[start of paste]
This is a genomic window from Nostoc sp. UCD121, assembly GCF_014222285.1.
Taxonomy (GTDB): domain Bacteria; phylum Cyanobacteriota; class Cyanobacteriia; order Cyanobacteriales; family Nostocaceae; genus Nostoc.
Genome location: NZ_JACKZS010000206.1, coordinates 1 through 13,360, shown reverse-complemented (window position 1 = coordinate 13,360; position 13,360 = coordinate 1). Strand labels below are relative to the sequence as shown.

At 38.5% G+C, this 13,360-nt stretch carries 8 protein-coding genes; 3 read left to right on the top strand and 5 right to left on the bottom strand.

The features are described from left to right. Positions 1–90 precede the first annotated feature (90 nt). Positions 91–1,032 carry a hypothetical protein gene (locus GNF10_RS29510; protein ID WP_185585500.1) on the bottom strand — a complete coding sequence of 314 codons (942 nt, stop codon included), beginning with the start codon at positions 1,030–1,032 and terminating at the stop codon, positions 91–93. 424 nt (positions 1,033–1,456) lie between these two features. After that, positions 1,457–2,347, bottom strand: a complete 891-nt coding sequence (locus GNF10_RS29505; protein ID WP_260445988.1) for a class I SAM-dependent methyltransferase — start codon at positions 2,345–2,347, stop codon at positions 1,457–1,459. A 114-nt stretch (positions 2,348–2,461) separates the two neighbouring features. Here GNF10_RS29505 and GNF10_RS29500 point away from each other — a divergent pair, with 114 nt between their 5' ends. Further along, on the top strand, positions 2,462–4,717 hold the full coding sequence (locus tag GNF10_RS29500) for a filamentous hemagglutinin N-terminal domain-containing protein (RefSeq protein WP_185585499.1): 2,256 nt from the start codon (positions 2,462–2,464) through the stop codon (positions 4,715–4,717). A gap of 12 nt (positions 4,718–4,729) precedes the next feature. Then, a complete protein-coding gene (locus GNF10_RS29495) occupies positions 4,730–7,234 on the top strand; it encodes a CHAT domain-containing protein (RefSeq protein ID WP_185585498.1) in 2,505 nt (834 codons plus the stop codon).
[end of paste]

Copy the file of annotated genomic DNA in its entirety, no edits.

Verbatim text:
This is a genomic window from Nostoc sp. UCD121, assembly GCF_014222285.1.
Taxonomy (GTDB): domain Bacteria; phylum Cyanobacteriota; class Cyanobacteriia; order Cyanobacteriales; family Nostocaceae; genus Nostoc.
Genome location: NZ_JACKZS010000206.1, coordinates 1 through 13,360, shown reverse-complemented (window position 1 = coordinate 13,360; position 13,360 = coordinate 1). Strand labels below are relative to the sequence as shown.

At 38.5% G+C, this 13,360-nt stretch carries 8 protein-coding genes; 3 read left to right on the top strand and 5 right to left on the bottom strand.

The features are described from left to right. Positions 1–90 precede the first annotated feature (90 nt). Positions 91–1,032 carry a hypothetical protein gene (locus GNF10_RS29510; protein ID WP_185585500.1) on the bottom strand — a complete coding sequence of 314 codons (942 nt, stop codon included), beginning with the start codon at positions 1,030–1,032 and terminating at the stop codon, positions 91–93. 424 nt (positions 1,033–1,456) lie between these two features. After that, positions 1,457–2,347, bottom strand: a complete 891-nt coding sequence (locus GNF10_RS29505; protein ID WP_260445988.1) for a class I SAM-dependent methyltransferase — start codon at positions 2,345–2,347, stop codon at positions 1,457–1,459. A 114-nt stretch (positions 2,348–2,461) separates the two neighbouring features. Here GNF10_RS29505 and GNF10_RS29500 point away from each other — a divergent pair, with 114 nt between their 5' ends. Further along, on the top strand, positions 2,462–4,717 hold the full coding sequence (locus tag GNF10_RS29500) for a filamentous hemagglutinin N-terminal domain-containing protein (RefSeq protein WP_185585499.1): 2,256 nt from the start codon (positions 2,462–2,464) through the stop codon (positions 4,715–4,717). A gap of 12 nt (positions 4,718–4,729) precedes the next feature. Then, a complete protein-coding gene (locus GNF10_RS29495) occupies positions 4,730–7,234 on the top strand; it encodes a CHAT domain-containing protein (RefSeq protein ID WP_185585498.1) in 2,505 nt (834 codons plus the stop codon).